The research panel will present proposed and in-progress cutting-edge research projects. The panel is presented by the IIAR Research Committee, which identifies and scopes projects that are necessary to gain additional understanding of the various technical challenges in the industry. “Several very important findings have resulted from recent research that have a practical effect on safety and efficiency,” Smith said.

Smith noted that code and regulatory advocacy is one of the most important functions of IIAR. “Jeff Shapiro, IIAR’s code consultant, and Lowell Randell, IIAR’s director of government affairs will present their always-popular annual review of IIAR’s efforts and progress in these arenas. Their work is ultra-critical for the use of ammonia refrigeration as it relates to government agency regulations,” Smith said, adding that an update from OSHA, EPA and the Department of Homeland Security will also be provided.

The closing panel will discuss the use of manual hand valves as they are applied to Occupational Safety and Health Administration’s mandated lockouttagout programs. “We will discuss a survey that was conducted over the past year related to the topic, the results of that survey, the relevance of the OSHA standard, and what IIAR is considering to address for industry guidance,” Smith said. “We hope people come and ask questions and provide their perspectives.”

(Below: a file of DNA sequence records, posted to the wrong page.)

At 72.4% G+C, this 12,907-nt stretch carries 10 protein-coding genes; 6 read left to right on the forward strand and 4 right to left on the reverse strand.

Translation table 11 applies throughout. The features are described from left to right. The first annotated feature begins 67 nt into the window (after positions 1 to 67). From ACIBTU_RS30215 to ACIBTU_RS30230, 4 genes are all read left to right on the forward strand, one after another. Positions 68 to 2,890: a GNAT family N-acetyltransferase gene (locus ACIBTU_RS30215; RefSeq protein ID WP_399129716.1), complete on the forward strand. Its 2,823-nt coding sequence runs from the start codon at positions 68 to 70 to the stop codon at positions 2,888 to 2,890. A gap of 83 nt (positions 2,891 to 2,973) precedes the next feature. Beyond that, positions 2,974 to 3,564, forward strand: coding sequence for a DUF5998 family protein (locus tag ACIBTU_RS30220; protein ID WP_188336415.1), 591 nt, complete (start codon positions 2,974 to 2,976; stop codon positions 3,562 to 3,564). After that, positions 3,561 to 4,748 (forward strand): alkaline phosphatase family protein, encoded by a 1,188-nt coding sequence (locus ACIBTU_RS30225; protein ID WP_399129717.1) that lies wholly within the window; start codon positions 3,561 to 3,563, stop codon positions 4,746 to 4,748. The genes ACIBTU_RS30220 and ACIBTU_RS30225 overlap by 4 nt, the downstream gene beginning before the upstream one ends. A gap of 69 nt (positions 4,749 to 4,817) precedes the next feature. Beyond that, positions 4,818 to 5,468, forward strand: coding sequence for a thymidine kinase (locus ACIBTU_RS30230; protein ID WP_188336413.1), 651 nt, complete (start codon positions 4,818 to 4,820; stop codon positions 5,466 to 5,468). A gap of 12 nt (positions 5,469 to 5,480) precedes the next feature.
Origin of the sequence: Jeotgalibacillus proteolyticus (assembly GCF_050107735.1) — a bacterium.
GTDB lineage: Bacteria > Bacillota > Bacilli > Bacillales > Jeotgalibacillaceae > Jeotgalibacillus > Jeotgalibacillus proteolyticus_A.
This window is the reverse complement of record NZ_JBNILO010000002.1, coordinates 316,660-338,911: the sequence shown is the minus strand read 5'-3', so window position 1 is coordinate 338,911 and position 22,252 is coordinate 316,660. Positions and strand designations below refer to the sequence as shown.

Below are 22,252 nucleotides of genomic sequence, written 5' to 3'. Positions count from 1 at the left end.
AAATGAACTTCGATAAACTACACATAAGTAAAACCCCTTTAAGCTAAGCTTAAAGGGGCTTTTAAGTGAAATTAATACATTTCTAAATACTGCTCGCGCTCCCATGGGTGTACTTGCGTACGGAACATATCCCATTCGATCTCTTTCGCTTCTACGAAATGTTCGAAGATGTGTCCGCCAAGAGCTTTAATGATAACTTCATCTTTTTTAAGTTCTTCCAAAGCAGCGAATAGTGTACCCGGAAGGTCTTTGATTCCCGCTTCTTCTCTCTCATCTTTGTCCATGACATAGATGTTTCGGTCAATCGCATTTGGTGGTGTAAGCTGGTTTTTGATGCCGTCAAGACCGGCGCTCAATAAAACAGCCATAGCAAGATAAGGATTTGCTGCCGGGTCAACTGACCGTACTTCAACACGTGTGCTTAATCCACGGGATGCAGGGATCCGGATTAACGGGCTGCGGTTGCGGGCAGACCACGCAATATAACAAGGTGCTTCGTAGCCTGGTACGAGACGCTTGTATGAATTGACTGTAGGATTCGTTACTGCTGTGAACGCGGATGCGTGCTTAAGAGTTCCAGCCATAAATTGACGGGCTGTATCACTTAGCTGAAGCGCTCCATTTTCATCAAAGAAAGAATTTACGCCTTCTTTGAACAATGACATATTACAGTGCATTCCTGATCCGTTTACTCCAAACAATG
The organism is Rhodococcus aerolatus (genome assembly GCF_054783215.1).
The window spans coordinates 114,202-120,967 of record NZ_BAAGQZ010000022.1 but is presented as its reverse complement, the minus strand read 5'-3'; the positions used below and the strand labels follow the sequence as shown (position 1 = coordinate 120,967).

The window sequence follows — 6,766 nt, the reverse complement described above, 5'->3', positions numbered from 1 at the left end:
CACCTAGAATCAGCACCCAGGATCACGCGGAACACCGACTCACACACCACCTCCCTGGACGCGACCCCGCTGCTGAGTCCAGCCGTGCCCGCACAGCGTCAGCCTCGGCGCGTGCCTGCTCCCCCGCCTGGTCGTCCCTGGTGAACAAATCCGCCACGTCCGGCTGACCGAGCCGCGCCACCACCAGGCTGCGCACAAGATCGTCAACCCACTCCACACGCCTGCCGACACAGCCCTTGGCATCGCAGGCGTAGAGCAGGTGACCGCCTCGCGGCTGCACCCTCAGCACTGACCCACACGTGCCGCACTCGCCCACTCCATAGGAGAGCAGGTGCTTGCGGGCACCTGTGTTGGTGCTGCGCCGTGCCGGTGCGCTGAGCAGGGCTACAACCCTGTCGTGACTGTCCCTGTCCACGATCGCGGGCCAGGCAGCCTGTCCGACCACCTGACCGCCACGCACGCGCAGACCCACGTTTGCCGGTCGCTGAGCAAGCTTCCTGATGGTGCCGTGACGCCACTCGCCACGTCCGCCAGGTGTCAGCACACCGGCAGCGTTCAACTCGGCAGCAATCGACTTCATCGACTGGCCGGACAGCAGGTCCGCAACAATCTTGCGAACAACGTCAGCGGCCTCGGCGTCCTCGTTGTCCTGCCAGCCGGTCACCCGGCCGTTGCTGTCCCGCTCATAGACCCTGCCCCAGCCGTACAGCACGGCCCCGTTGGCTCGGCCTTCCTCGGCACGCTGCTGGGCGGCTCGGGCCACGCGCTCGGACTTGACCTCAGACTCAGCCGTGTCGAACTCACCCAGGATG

Smith said ammonia refrigeration and other natural refrigerants are positioned well to address refrigeration needs in the future. “Natural refrigerants have a lot of advantages including positive environmental effects, reliability and energy efficiency that cannot be overlooked.” Smith said. “Of course, there are also intangible benefits like the ability to advertise sustainable practices.”